## Introduction: Boston Neighborhood Demographics

Boston Racial Demographics by Neighborhood

## Step 1: Step 1: Meet the Teacher

Tim Harrison is a current Special Education teacher at Brighton High School in Brighton, MA. Tim has been teaching Math, ELA, and History for the past 7 years.

Tim is known passionately for his commitment to his students and developing a classroom environment of humor and empathy.

## Step 2: Map Out the City

After gathering demographic data, the Tinkercad work will only take approximately 10-30 minutes. Printing will vary depending on size and in-fill. A 10 cm x 10 cm model could take approximately 5 hours to 3D print, but you could also have students screenshot their work and present it as a digital or print infographic. They can also use Legos or clay to show off their data visually.

In addition, there is a wide array of standards, grade levels, and even subject areas to frame the project around. In the Unit link below will have several Common Core Standards for you to use. But in the meantime, here are some relevant lessons that should be implemented prior to the project. We are focusing on a social justice and artistic lens when implementing the overall unit. Make sure to implement these materials and lessons prior to students researching into Boston:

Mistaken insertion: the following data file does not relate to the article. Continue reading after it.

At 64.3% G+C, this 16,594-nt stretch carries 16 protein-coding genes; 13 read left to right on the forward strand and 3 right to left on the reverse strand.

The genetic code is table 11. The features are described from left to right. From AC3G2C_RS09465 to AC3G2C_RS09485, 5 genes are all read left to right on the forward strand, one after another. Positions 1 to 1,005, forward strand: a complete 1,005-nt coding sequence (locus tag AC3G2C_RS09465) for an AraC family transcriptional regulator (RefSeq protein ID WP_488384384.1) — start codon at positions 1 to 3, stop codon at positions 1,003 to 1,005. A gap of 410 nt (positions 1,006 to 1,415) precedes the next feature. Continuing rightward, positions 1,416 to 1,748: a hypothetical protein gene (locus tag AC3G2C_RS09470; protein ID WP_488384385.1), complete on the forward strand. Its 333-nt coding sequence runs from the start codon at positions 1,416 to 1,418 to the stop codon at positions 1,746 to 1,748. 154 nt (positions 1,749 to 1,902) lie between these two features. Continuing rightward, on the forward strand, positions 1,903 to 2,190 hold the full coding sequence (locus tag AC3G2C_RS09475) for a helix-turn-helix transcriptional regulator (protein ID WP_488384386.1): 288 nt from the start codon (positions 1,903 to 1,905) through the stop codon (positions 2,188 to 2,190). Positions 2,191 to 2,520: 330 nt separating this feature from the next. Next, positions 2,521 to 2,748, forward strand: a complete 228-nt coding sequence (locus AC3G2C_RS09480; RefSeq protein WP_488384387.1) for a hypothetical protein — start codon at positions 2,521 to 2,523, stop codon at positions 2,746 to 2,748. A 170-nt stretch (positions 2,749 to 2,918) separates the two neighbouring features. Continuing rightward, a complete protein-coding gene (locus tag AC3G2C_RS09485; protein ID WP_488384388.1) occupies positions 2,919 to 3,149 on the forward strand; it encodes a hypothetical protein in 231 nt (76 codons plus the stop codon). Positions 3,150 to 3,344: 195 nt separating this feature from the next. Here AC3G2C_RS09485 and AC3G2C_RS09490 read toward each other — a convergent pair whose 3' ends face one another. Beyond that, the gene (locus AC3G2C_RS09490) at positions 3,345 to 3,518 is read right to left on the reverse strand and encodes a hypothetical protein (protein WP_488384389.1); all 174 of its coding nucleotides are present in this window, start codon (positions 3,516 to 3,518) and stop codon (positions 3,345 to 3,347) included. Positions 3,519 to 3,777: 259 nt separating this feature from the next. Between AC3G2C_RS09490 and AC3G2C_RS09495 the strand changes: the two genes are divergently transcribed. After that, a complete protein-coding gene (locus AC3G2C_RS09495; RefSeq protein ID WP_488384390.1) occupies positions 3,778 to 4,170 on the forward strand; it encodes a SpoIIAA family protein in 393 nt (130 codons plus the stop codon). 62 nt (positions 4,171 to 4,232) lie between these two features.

Race and Media In Boston Unit

## Step 3: Research Demographics

Once you and your students have determined a topic for their 3D population map, you can provide them with a list of resources related to their featured demographic to research. Here are some examples to start with:

Boston Demographics change over several decades

## Step 4: Copy the Template

Boston Demographics Map

When you access the file, click the blue "Copy & Tinker" button to edit it.

## Step 5: Edit the Height of One Neighborhood

Click on any neighborhood (object) that you wish to edit. Then click on the white box on top of the object. You will see the number 2.00 in a box to the right of it.

A tip for scaling: When you change the height of each object, it is easier to use 10.00 as 100% and scale all your statistics from there. So 50% would be 5.00, 20% is 2.00, etc.

## Step 6: Complete Height Changes

Make changes to all of the heights of the neighborhoods based on the research students have completed.

## Step 7: Final Thoughts

Check to make sure students have copied the 3D model (or lego model, or clay model)

Check to see if the neighborhoods have been adjusted to appropriate heights. Depending on the content you are teaching through this project, you might also check for deeper understanding by asking students to consider questions such as:

Why is it important for students to study demographics?

How does the map show implicit or explicit bias?